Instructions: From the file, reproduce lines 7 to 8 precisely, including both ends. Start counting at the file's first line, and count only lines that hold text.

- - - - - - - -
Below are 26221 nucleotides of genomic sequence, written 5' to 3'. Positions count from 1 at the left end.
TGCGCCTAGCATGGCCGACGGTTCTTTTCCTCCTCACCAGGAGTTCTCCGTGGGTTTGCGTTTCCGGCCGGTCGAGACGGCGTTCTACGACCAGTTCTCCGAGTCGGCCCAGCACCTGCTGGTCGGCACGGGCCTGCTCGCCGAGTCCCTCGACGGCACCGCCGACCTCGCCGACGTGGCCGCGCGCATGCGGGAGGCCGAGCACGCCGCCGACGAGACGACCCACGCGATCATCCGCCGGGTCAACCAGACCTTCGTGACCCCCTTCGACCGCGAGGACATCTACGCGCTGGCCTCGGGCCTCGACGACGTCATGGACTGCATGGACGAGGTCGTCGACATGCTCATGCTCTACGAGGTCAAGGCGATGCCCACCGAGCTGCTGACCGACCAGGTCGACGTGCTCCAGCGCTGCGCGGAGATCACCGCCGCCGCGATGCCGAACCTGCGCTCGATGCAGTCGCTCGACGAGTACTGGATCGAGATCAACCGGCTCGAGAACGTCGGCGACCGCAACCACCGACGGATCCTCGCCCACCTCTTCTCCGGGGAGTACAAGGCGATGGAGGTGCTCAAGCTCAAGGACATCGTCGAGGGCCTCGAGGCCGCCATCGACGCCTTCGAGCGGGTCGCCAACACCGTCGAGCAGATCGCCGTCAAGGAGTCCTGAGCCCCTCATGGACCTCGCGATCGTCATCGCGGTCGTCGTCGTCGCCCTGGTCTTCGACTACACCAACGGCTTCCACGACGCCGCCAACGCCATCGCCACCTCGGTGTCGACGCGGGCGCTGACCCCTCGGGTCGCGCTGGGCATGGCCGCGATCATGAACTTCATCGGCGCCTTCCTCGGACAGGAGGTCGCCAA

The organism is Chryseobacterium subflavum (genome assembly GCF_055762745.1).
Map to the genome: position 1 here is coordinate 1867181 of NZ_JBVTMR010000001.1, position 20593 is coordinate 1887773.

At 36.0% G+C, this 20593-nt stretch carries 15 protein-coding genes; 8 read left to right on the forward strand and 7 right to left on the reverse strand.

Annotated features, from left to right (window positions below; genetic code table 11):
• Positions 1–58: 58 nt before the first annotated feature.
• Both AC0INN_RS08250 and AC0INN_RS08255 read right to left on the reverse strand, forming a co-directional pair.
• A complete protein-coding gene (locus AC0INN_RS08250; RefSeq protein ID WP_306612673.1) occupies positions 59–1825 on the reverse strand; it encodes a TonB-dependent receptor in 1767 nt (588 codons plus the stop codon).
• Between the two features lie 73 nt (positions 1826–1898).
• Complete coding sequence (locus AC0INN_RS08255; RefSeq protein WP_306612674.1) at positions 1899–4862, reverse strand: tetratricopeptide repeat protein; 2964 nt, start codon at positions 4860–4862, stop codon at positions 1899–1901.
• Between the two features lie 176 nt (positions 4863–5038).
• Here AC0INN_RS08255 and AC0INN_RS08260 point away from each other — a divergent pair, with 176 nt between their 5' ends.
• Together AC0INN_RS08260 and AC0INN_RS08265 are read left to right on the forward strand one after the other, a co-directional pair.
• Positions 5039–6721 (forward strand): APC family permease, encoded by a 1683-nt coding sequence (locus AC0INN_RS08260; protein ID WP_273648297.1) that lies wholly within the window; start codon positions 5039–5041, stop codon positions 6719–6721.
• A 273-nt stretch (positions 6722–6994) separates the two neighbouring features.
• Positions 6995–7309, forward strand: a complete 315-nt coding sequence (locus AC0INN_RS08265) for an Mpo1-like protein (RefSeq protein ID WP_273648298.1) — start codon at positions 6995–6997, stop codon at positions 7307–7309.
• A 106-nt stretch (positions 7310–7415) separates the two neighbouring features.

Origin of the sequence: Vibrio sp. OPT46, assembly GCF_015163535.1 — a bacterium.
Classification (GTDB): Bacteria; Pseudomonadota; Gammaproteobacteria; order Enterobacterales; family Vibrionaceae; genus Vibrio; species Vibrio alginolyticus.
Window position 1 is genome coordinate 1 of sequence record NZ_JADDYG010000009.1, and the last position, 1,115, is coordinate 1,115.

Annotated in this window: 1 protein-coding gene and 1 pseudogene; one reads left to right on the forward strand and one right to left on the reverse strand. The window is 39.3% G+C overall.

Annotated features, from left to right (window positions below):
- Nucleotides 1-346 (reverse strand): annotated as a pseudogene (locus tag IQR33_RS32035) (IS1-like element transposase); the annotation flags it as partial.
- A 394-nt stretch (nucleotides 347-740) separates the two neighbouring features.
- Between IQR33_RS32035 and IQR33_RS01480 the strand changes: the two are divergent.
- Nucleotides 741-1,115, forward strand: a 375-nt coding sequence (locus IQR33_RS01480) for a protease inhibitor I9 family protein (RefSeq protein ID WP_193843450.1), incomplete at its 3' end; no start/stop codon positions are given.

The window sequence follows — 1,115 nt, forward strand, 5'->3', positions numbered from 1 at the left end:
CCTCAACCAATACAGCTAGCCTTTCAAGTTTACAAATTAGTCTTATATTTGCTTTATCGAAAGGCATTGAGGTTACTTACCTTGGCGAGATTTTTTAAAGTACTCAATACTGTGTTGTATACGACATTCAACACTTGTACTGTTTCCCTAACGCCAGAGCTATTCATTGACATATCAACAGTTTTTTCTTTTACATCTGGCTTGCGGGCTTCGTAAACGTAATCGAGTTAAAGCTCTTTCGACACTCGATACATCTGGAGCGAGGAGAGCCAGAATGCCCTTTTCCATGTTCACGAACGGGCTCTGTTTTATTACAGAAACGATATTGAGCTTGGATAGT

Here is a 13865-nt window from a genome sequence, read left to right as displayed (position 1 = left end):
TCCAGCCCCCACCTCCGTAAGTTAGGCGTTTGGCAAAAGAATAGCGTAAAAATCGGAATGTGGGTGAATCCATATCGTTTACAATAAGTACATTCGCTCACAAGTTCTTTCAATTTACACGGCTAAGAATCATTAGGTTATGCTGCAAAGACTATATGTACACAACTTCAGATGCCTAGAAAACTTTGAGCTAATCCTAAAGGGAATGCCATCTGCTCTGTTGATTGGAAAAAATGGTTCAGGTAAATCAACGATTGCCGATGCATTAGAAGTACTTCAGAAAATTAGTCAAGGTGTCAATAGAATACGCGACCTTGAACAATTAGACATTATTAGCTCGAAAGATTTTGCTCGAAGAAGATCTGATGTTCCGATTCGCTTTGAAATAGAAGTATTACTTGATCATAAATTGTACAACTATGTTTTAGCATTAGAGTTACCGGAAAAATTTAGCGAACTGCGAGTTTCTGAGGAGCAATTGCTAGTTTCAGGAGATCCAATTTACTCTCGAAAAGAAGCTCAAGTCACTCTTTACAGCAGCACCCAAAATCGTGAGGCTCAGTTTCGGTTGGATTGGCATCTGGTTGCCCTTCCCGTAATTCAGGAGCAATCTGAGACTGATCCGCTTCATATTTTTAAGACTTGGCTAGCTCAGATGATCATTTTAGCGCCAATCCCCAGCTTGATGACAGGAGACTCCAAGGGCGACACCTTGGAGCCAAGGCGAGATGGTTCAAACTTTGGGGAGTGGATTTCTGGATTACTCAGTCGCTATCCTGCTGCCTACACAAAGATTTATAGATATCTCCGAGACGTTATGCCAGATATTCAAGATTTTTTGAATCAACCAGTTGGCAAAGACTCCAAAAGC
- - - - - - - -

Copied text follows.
• Positions 1–58: 58 nt before the first annotated feature.
• Both AC0INN_RS08250 and AC0INN_RS08255 read right to left on the reverse strand, forming a co-directional pair.